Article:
As promising as lithium-ion batteries have been, they haven’t always had the safest track record. In 2016, there were quite a few reports of batteries igniting in devices such as hoverboards (followed by a large number of hoverboard recalls) and the ever-popular Samsung Galaxy S7 and S7 Note. There are even reports that some phones exploded.
Why Li-Ion Batteries Fail
It's worth highlighting here that the Samsung Galaxy Note 7 caught fire for several reasons, none of which are inherent to Li-ion batteries in-and-of themselves. One conclusion, reached independently by Instrumental, was that the battery was placed in too small of a space to allow for regular expansion. But Samsung's investigation into the matter suggests that issues with the separator and damage to the electrodes within the batteries were at fault. For the full, Samsung-official list of problems that caused these incidents (as there were several), see this infographic.
The bottom line, however, is that lithium-ion batteries fail mainly due to manufacturing defects—but the underlying issue is that these batteries, while efficient, are packing a large energy density into a very small space. Failure is caused by an effect known as thermal runaway, where the separator between the cathode and anode is breached, causing the chemicals contained within the battery to heat up and ignite the flammable electrolytes inside. While this issue has been relatively overlooked by consumers, it becomes especially relevant as we require more and more energy from batteries in compact areas.
There has been a myriad of proposed solutions to the problem, though most efforts involve re-engineering the devices, themselves, to prevent shorts in their circuitry or attempting to fireproof batteries without losing efficiency. Unfortunately, there hasn’t been a satisfactory solution to these problems in regards to device performance, though new efforts have potentially resolved the current issues.
Image courtesy of Kārlis Dambrāns. [CC BY 2.0]
Building Flame Retardants Right into the Battery
Recently, researchers at Stanford University have come up way to deal with the problem by creating a new separator made with flame retardant materials. The battery design encapsulates a common flame retardant named triphenyl phosphate via electrospinning in a polymer fiber sheath that releases when the battery hits 160 degrees Celsius, the melting point of the plastic.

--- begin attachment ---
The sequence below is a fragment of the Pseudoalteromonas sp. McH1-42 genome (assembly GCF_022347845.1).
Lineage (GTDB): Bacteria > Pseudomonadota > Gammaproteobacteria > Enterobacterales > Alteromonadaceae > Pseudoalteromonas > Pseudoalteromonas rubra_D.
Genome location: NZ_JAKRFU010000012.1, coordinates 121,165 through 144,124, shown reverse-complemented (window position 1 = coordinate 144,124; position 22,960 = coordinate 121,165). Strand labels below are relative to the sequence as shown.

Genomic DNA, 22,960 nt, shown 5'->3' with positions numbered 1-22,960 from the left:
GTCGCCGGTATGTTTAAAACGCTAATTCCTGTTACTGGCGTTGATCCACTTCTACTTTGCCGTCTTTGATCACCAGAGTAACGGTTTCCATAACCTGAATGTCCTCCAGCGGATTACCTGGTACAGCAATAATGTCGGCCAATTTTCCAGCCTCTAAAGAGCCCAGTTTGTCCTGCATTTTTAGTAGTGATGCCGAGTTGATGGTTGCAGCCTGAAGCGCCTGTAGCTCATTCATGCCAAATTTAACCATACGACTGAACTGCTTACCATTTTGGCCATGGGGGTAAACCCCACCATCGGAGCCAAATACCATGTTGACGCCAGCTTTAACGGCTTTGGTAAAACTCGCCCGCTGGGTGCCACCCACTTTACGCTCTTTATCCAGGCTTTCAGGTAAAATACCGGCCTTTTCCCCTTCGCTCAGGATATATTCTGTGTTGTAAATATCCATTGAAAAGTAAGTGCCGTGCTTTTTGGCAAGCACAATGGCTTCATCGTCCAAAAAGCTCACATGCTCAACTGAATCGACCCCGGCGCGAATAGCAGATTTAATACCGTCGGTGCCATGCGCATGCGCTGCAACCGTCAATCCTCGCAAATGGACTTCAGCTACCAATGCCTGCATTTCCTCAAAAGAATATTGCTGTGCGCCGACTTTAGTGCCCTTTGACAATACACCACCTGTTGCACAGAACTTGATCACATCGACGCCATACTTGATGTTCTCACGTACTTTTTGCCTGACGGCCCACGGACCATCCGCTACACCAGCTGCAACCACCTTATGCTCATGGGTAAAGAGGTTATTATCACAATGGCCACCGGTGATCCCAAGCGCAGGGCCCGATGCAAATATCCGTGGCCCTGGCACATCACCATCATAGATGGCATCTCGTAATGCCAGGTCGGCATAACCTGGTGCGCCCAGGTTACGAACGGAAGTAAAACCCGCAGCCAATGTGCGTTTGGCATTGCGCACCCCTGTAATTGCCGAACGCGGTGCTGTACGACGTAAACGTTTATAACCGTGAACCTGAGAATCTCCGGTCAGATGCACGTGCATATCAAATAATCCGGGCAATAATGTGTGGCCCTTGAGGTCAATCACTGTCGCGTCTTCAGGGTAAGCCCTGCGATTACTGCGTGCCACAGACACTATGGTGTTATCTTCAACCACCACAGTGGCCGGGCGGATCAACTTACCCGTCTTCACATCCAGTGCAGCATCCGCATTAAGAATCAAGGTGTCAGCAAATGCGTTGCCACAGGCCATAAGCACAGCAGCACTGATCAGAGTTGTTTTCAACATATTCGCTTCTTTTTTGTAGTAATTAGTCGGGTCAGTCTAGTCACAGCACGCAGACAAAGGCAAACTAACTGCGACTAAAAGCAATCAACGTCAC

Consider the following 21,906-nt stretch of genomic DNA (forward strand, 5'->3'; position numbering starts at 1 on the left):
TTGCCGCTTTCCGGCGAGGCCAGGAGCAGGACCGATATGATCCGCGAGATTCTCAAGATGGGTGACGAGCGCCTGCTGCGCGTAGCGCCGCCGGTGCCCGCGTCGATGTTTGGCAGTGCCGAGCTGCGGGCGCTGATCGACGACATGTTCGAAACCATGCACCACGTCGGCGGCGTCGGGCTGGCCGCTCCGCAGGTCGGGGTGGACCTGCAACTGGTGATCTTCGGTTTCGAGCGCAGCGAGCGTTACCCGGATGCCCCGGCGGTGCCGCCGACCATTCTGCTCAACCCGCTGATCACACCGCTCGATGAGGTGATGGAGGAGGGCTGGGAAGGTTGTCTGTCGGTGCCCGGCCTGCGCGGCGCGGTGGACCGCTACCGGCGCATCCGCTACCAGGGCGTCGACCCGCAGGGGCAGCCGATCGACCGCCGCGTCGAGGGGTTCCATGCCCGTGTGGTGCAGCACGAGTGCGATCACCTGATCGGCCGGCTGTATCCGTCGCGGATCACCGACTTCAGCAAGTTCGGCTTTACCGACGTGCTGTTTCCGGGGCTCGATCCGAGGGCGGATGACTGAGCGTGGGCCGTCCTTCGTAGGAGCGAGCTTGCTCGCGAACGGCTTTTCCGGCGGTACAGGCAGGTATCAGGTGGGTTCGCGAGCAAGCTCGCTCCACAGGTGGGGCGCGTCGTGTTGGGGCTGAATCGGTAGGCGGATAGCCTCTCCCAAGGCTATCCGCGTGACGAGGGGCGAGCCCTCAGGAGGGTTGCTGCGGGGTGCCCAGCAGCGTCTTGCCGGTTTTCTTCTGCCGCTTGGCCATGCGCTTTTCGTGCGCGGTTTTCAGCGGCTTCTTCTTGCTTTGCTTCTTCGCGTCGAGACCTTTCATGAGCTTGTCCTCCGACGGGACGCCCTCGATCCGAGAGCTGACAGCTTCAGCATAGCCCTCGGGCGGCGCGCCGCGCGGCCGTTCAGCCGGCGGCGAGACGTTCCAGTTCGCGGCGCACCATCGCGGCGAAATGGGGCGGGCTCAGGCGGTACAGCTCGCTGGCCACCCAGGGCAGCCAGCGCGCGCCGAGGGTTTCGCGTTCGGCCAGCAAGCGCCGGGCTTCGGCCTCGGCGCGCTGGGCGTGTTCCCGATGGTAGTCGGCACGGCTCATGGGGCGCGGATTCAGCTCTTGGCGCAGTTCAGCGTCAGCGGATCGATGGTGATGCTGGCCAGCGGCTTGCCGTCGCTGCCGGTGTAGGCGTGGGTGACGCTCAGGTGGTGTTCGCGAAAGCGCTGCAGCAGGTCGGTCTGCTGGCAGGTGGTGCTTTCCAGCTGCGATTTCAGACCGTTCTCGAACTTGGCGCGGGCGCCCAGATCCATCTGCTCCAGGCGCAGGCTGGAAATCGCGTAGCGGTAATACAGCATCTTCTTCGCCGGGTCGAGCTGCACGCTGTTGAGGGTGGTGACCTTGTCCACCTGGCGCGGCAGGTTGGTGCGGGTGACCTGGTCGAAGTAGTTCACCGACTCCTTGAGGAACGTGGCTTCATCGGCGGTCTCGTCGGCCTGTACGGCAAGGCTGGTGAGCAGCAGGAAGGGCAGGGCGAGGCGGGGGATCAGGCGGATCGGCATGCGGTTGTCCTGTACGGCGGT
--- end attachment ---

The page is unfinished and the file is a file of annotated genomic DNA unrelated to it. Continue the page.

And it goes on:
The idea, itself, isn’t necessarily original as researchers and scientists have been working on using flame retardant materials inside lithium-ion batteries for quite some time.
A basic representation of the battery designed by the Stanford team. Credit: Liu et al. Sci Adv. 2017 Jan;3(1):e1601978.
The uniqueness of the design is that the flame retardant is not actually contacting any of the chemicals inside the battery, unlike prior research efforts—that is, until it reaches 160 degrees Celsuis.
When the battery is operating under ordinary conditions, the retardant remains sealed within the polymer sheath, preventing it from degrading the batteries performance. This is the key component of the design and, while it doesn't prevent the battery from igniting, the new separator does extinguish flames within .4 seconds.
This gif shows the triphenyl phosphate inside the polymer shell extinguishing the flammable electrolyte in a period of .4 seconds. Credit: Liu et al. Sci. Adv. 2017;3:e1601978
The design has been tested in a coin cell battery with a graphite anode and lithium counter and reference electrode. Results concluded that the TPP was capable of extinguishing the flame successfully. Along with this conclusion, it was speculated that the new separator could be used in other high-energy storage devices. Further testing is needed to determine whether or not the separator will remain effective when faults such as short circuiting, piercing, and compression in larger cells occur.
The findings from the Stanford team's research could prove proprietary in the field of battery development. Thus far, it appears as if the separator does not affect the battery’s long-term efficiency, giving it promise for use in lithium-powered devices pending further testing.
The original article published in Journal Science advances can be found here.